Dealmakers evidently spent the fourth quarter of 2016 largely in hibernation as they waited out a big US election cycle that seemed to raise more questions than it answered.
In a look back over a relatively quiet year, EP Vantage, the editorial arm at Evaluate, concluded that 2016 may not have ended anywhere close to any of the records set during the boom, but I would add that the numbers reflect some considerable financial muscle that could be flexed in the year to come.
The macro numbers tell the story.
Looking over the chart, below, on the quarterly M&A numbers, you can see that 2016 came in well below the spikes of the previous two years. But it still looked good compared to the build up to the boom.
Deals skewed definitely toward marketed drugs, characteristic of 6 of the top 10 deals. But you can also see an appetite for risk in two of the rest of the pack, where AbbVie paid top dollar for Stemcentrx — a $5.8 billion acquisition that still leaves some analysts shaking their heads — and another $1.7 billion buyout pact Allergan made for Tobira as it wheeled and dealed throughout 2016.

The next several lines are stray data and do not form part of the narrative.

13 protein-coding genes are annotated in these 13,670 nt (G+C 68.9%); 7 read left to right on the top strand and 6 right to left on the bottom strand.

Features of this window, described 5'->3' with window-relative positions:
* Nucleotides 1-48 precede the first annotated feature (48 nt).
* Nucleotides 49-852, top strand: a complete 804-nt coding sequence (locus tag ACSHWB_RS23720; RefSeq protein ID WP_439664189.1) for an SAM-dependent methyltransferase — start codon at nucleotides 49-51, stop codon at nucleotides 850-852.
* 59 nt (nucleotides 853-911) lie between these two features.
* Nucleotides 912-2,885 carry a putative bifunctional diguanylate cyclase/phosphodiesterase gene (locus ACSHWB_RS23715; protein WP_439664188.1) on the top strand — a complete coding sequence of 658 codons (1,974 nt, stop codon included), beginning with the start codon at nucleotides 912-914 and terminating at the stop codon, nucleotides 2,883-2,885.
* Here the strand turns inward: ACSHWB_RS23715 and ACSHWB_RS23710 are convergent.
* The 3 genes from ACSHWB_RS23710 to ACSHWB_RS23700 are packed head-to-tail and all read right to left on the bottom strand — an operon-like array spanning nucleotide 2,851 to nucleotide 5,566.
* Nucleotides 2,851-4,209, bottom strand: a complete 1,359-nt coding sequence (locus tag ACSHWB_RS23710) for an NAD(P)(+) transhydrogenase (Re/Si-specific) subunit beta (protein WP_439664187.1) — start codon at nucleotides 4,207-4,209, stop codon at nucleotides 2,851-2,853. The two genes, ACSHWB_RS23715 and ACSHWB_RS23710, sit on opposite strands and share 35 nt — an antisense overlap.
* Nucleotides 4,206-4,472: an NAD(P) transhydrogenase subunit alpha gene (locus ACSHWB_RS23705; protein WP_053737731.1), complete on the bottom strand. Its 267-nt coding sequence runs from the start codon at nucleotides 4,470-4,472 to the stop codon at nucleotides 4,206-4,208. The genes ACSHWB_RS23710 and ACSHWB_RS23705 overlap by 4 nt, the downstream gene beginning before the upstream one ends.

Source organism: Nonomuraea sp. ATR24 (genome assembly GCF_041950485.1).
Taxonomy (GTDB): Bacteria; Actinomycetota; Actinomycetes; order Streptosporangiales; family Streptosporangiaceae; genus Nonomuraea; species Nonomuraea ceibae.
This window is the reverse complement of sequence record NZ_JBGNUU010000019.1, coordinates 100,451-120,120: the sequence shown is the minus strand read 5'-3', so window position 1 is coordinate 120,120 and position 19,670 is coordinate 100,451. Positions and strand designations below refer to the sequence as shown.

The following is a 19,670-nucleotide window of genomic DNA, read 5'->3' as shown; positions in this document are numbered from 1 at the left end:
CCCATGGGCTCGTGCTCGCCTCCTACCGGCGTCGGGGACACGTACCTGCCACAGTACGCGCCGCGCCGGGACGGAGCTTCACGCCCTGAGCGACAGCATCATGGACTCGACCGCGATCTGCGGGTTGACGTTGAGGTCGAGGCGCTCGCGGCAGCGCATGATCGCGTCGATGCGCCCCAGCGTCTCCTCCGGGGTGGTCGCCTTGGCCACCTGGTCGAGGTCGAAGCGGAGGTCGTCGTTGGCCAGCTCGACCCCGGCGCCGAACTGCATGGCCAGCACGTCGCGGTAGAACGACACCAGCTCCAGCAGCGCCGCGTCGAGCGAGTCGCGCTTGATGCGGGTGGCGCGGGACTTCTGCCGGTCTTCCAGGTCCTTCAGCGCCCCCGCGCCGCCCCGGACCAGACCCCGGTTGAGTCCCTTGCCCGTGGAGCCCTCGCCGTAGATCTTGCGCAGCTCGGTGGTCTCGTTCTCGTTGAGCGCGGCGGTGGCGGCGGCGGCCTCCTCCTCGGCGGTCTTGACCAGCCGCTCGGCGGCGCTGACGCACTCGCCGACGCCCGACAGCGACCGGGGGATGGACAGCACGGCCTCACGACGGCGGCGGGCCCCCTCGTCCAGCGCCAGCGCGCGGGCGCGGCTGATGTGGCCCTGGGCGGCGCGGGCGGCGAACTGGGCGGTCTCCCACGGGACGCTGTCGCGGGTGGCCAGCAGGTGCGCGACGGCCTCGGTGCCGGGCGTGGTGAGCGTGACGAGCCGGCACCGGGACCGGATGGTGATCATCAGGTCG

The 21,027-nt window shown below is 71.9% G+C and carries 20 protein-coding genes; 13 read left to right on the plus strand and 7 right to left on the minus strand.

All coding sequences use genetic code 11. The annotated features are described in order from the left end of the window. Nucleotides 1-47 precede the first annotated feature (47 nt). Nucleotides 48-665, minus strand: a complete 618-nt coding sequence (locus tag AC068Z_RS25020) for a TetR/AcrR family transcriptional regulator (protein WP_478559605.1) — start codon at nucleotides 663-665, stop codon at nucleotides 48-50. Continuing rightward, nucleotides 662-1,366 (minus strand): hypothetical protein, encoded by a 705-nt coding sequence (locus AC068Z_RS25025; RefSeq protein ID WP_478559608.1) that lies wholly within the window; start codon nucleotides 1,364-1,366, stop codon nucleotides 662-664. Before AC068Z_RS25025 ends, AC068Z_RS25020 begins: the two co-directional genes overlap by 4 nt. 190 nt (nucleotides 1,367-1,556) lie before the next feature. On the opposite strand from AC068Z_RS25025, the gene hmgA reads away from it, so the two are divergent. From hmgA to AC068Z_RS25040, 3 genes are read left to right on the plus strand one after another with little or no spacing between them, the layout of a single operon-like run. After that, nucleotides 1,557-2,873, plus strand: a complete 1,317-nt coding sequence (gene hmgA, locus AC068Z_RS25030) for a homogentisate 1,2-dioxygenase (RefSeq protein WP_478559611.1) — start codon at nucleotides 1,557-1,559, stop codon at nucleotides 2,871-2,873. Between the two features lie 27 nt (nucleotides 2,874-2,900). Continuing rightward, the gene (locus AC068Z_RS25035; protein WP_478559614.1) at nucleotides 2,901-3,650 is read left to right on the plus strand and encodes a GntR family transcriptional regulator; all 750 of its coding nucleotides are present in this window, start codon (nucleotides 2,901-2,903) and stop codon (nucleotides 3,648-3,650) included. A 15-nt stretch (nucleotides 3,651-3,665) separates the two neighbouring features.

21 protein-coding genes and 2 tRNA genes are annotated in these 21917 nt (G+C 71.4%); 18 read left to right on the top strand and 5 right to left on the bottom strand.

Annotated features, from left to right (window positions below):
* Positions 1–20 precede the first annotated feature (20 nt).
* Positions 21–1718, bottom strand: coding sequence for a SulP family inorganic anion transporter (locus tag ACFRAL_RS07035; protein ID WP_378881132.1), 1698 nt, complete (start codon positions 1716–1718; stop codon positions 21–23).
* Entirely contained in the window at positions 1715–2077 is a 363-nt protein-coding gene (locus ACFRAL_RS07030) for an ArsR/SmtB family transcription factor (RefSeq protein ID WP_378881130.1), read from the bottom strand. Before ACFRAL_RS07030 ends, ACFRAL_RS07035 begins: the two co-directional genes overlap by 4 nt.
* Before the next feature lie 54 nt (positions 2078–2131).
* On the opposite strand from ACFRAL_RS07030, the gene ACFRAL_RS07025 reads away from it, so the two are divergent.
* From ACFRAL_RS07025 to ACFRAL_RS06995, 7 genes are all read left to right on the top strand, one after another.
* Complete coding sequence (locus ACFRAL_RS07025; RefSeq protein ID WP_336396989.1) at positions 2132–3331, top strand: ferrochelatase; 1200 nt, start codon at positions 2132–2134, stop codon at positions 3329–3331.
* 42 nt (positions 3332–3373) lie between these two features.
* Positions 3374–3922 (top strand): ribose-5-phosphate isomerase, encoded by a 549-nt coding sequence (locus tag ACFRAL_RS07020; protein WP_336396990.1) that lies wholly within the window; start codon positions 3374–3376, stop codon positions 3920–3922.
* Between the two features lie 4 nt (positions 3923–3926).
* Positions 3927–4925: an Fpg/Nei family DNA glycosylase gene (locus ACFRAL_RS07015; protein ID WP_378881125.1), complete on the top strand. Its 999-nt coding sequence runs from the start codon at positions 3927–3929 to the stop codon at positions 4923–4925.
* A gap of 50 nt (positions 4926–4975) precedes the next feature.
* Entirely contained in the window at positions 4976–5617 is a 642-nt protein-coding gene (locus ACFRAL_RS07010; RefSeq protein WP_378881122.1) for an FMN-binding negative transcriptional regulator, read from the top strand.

The average M&A deal value pulled back only slightly from 2015:
And the combined value of deals for venture-backed assets swelled over the 5 years tracked by EvaluatePharma, to a hefty $10.4 billion last year, up from an anemic $2.2 billion in 2012.
Perhaps, notes the analysts at EvaluatePharma, it’s possible that a decline in the last two years on biotech valuations overall will set up a bounce back in 2017. But they are left skittish by lingering questions over the type of tax reform that Trump can get across the finish line in Washington DC as well as the kind of regulatory reform he has in mind.
I suspect that we’ll have those answers in line by the end of Q1, though, which leaves plenty of time for new deals. I’ll also note that M&A trends in biopharma are heavily swayed by megadeals, which have been few and far between. In 2016, we saw just one: Shire’s $32 billion deal to acquire Baxalta. And we’ve already seen some mid-sized deals this year that could leave the balance sheet in the plus column come the end of 2017.
We’ll leave you with the top 10 deals of 2016, as a reminder of the potential, and pitfalls, for what lies ahead.
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